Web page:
Lindsay van Dijk, a humanist, has been appointed by the Buckinghamshire Healthcare NHS Trust to lead a chaplaincy team that includes Christian, Buddhist, and Bahai members.
As Lindsay told the Guardian, ‘A lot of people don’t have an organised faith, but still have spiritual and emotional needs at difficult times. Often people are trying to make sense of their lives and the situations they find themselves in.’ This normalises spirituality as an ordinary part of being human.
My role as a Spiritual Care Coordinator shows me that Lindsay is spot on. And the truth is that even if people are part of an organised faith, making sense of their lives and suffering through illness is often more central to pastoral conversations than religion is. An international definition of spirituality, developed through a series of robust consensus conferences, helps clarify what we mean by this, wherever we live and whatever group we choose to identify with.
Spirituality is a dynamic and intrinsic aspect of humanity through which persons seek ultimate meaning, purpose, and transcendence, and experience relationship to self, family, others, community, society, nature, and the significant or sacred. Spirituality is expressed through beliefs, values, traditions, and practices. Puchalski et al, 2014
Interestingly, when I show this definition to healthcare staff, some who are aligned with a religious tradition and others not, everyone can see themselves. It works without reference to God but does not preclude someone finding meaning in the gods, Christian or otherwise.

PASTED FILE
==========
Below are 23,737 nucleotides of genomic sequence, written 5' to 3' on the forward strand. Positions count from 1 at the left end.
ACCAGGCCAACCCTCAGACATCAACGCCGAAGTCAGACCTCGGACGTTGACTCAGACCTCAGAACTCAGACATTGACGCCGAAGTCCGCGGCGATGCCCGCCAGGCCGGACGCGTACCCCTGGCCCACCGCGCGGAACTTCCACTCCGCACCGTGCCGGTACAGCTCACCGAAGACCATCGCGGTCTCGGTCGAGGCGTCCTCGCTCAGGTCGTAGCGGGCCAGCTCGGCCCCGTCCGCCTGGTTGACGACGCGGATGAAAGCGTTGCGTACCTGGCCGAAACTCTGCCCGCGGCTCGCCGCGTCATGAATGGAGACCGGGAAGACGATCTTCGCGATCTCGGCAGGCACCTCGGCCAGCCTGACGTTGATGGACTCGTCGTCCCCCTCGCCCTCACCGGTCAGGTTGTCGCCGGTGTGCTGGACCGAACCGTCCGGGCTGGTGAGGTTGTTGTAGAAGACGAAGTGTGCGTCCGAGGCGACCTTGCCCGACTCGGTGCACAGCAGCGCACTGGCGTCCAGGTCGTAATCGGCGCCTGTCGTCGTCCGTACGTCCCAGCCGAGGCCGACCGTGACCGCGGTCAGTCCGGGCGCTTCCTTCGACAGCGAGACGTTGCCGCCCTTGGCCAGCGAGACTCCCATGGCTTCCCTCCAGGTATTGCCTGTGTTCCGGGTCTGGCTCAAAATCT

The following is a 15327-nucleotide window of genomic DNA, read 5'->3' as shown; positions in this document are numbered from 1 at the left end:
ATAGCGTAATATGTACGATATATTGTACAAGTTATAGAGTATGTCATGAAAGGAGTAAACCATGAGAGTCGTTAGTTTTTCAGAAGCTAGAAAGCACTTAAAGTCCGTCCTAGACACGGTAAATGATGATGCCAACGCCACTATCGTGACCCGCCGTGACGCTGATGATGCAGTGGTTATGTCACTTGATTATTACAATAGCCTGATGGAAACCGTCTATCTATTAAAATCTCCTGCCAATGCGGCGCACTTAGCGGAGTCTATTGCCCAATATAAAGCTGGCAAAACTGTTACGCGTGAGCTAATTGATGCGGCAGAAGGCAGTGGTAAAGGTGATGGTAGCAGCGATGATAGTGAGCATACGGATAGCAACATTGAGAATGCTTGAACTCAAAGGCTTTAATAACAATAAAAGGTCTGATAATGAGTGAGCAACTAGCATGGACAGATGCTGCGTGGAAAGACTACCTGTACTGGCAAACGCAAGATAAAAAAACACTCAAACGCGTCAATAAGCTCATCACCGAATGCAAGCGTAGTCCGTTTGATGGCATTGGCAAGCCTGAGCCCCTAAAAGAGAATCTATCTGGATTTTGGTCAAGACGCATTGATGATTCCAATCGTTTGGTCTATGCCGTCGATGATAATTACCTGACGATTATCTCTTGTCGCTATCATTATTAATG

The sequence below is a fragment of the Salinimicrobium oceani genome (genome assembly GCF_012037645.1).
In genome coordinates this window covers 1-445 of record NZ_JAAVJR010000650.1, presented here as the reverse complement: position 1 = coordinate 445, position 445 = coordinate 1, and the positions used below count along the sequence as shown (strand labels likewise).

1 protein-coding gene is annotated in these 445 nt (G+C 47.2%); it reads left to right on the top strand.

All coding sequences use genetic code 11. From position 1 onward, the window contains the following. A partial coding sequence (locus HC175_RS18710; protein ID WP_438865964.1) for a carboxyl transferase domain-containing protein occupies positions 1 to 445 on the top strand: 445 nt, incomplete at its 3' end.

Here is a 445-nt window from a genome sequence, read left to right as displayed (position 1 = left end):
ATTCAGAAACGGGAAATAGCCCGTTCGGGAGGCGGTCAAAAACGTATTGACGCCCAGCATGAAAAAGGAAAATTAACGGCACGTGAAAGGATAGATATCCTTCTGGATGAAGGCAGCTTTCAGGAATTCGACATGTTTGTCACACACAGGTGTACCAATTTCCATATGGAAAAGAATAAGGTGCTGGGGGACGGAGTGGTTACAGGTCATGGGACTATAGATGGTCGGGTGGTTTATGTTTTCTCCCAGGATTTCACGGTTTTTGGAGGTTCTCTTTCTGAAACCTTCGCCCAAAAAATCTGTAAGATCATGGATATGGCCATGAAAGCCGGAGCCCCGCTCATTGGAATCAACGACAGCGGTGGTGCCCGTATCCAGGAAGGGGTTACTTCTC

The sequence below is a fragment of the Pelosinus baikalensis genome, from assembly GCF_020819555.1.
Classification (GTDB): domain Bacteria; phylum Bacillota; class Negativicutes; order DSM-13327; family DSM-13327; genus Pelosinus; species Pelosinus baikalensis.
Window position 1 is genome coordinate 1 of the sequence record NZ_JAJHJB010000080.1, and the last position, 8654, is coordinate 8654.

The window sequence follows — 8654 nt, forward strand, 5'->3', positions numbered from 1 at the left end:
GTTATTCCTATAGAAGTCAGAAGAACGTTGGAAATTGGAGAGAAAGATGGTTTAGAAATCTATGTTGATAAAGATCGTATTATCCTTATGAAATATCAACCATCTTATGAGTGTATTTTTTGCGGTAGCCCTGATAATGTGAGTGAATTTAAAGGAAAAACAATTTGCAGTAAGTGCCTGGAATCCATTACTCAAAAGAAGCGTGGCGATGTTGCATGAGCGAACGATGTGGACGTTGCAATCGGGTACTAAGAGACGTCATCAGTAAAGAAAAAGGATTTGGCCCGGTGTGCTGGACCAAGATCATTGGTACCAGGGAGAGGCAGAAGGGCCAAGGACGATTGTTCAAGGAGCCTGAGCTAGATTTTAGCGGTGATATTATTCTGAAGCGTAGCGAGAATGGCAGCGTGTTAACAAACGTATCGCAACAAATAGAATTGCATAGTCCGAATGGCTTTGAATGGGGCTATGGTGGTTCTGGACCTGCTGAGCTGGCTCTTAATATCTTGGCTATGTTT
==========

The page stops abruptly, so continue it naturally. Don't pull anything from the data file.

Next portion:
My experience is that what matters most is to have spiritual care practitioners with a core set of skills that may include immersion in a particular tradition but, at a deeper level, have an understanding of and are open to the religious and spiritual impulses of humanity.
Practitioners then need a range of other listening and people-centred skills like counselling, narrative therapy or similar, all constantly reviewed through professional supervision and reflective practice. However, like any profession, these skills form a well to draw from but must never dominate when responding to the unique need of the person in front of us, however that is presented.
Spiritual care associations across the world including the United States, Australia, Canada, Scotland and Britain are striving to professionalise spiritual care and have invested in research, especially around evidence-based quality indicators, patient-reported outcome measures and objective standards. This work also helps to normalise spirituality.
But in New Zealand, we would not yet be able to follow Britain’s lead in employing a humanist chaplain in a public hospital. This is because the government originally contracted a Christian organisation to provide spiritual care and their rules stipulate that only Christian ministers may be employed. Nevertheless, as professional chaplains, they are expected to and do provide care to anyone. New Zealand hospices, however, see spirituality as core business and directly employ their own practitioners.
Change takes time, however, if spirituality, the essential human task of making meaning and purpose, can help a person regain functioning, it seems crucial that it becomes normalised as core business in the New Zealand public hospital system.